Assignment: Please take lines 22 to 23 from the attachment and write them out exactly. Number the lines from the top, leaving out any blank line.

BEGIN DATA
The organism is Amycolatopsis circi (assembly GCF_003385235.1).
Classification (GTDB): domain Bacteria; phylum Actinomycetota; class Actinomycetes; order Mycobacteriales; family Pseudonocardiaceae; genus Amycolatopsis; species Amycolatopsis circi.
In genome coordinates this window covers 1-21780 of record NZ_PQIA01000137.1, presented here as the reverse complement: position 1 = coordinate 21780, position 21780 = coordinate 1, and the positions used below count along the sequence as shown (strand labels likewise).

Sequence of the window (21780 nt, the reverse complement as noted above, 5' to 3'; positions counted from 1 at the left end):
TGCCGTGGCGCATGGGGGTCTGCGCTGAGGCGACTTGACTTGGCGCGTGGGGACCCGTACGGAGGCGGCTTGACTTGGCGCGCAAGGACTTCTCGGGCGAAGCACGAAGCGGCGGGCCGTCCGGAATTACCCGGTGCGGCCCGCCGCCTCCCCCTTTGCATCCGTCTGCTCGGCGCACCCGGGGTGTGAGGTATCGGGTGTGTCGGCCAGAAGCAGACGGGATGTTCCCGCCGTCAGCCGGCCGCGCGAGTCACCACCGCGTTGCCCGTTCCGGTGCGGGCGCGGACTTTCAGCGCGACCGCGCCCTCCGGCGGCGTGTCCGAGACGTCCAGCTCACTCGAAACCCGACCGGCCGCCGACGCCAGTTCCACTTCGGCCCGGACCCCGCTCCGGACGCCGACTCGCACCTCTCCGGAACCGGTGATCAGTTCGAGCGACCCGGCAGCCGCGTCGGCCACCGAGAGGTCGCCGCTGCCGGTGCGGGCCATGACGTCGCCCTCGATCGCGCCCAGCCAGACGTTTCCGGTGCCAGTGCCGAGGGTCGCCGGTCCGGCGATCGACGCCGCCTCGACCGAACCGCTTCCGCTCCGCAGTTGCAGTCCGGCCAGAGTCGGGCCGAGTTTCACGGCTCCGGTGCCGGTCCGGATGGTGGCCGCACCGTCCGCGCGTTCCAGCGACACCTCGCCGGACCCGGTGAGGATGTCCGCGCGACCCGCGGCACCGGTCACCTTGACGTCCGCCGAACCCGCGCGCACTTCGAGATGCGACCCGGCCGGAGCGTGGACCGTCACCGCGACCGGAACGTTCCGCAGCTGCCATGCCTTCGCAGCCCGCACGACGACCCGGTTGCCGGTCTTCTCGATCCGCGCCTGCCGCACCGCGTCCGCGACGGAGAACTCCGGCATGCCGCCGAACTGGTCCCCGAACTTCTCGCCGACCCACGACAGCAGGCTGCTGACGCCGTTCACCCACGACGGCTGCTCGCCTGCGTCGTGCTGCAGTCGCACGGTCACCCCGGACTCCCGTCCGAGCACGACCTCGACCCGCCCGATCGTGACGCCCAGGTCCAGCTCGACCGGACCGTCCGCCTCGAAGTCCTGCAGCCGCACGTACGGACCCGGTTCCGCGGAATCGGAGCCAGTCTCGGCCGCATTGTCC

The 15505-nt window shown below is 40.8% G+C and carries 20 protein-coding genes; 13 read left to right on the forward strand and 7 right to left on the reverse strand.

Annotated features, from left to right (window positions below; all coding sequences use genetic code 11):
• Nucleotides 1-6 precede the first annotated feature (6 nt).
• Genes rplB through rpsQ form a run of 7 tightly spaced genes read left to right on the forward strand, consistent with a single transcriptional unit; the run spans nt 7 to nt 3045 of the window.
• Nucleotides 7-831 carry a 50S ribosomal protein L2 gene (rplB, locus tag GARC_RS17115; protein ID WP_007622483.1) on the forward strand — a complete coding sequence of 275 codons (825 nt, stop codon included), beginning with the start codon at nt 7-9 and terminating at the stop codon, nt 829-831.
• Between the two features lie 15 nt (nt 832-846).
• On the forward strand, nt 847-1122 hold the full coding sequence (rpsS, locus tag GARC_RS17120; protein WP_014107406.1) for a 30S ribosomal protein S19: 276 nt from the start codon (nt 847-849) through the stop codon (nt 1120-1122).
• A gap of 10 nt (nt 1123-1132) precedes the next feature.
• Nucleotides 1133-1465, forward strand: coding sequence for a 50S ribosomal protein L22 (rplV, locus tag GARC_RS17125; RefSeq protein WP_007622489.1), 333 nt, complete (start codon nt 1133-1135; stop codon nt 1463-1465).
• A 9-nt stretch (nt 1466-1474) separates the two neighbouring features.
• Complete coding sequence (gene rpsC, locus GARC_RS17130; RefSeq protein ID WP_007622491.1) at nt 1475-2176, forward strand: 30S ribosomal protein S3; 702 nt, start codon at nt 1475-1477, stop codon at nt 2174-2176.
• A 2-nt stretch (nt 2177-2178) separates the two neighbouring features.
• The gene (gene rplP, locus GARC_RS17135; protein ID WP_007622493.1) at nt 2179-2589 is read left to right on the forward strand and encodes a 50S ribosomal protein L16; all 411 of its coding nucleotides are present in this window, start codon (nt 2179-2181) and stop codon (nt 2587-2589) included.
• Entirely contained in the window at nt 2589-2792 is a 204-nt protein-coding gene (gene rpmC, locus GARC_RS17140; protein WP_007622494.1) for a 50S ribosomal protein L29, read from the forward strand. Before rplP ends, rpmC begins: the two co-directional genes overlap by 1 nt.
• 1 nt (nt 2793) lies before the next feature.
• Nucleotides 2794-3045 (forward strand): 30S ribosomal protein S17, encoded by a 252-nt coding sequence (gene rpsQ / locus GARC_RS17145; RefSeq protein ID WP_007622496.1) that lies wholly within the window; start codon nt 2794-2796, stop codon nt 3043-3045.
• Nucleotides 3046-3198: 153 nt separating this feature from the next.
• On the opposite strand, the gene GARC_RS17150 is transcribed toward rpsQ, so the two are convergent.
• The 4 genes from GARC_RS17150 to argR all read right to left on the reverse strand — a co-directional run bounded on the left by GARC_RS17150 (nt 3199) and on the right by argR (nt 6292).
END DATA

• Nucleotides 3046-3198: 153 nt separating this feature from the next.
• On the opposite strand, the gene GARC_RS17150 is transcribed toward rpsQ, so the two are convergent.